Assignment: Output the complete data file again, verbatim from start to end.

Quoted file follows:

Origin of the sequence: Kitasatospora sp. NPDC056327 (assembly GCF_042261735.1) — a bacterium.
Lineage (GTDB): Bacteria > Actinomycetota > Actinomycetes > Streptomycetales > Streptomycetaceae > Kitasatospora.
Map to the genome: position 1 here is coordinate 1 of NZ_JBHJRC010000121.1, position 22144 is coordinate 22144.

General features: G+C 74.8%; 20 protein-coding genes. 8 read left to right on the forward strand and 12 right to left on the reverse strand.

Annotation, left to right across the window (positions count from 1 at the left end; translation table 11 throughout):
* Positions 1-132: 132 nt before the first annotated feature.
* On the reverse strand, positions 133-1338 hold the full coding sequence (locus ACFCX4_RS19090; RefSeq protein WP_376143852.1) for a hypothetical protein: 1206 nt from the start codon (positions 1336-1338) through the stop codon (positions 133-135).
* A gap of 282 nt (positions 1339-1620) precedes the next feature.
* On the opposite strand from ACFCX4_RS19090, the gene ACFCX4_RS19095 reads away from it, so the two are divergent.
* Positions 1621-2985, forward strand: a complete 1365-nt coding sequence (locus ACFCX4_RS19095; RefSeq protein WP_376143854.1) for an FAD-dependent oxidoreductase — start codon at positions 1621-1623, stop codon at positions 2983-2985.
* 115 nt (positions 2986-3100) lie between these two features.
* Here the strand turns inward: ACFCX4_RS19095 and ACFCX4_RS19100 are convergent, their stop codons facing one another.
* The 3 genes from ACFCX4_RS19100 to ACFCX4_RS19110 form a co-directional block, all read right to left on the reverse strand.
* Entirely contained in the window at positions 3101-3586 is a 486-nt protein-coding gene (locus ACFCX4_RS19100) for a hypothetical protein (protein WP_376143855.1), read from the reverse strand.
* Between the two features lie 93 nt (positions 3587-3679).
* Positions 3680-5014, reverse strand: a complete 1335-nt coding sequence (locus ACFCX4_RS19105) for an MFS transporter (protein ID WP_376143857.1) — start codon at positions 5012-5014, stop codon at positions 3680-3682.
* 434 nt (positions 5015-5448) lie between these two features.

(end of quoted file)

Origin of the sequence: Kitasatospora sp. NPDC056327 (assembly GCF_042261735.1) — a bacterium.
Lineage (GTDB): Bacteria > Actinomycetota > Actinomycetes > Streptomycetales > Streptomycetaceae > Kitasatospora.
Map to the genome: position 1 here is coordinate 1 of NZ_JBHJRC010000121.1, position 22144 is coordinate 22144.

General features: G+C 74.8%; 20 protein-coding genes. 8 read left to right on the forward strand and 12 right to left on the reverse strand.

Annotation, left to right across the window (positions count from 1 at the left end; translation table 11 throughout):
* Positions 1-132: 132 nt before the first annotated feature.
* On the reverse strand, positions 133-1338 hold the full coding sequence (locus ACFCX4_RS19090; RefSeq protein WP_376143852.1) for a hypothetical protein: 1206 nt from the start codon (positions 1336-1338) through the stop codon (positions 133-135).
* A gap of 282 nt (positions 1339-1620) precedes the next feature.
* On the opposite strand from ACFCX4_RS19090, the gene ACFCX4_RS19095 reads away from it, so the two are divergent.
* Positions 1621-2985, forward strand: a complete 1365-nt coding sequence (locus ACFCX4_RS19095; RefSeq protein WP_376143854.1) for an FAD-dependent oxidoreductase — start codon at positions 1621-1623, stop codon at positions 2983-2985.
* 115 nt (positions 2986-3100) lie between these two features.
* Here the strand turns inward: ACFCX4_RS19095 and ACFCX4_RS19100 are convergent, their stop codons facing one another.
* The 3 genes from ACFCX4_RS19100 to ACFCX4_RS19110 form a co-directional block, all read right to left on the reverse strand.
* Entirely contained in the window at positions 3101-3586 is a 486-nt protein-coding gene (locus ACFCX4_RS19100) for a hypothetical protein (protein WP_376143855.1), read from the reverse strand.
* Between the two features lie 93 nt (positions 3587-3679).
* Positions 3680-5014, reverse strand: a complete 1335-nt coding sequence (locus ACFCX4_RS19105) for an MFS transporter (protein ID WP_376143857.1) — start codon at positions 5012-5014, stop codon at positions 3680-3682.
* 434 nt (positions 5015-5448) lie between these two features.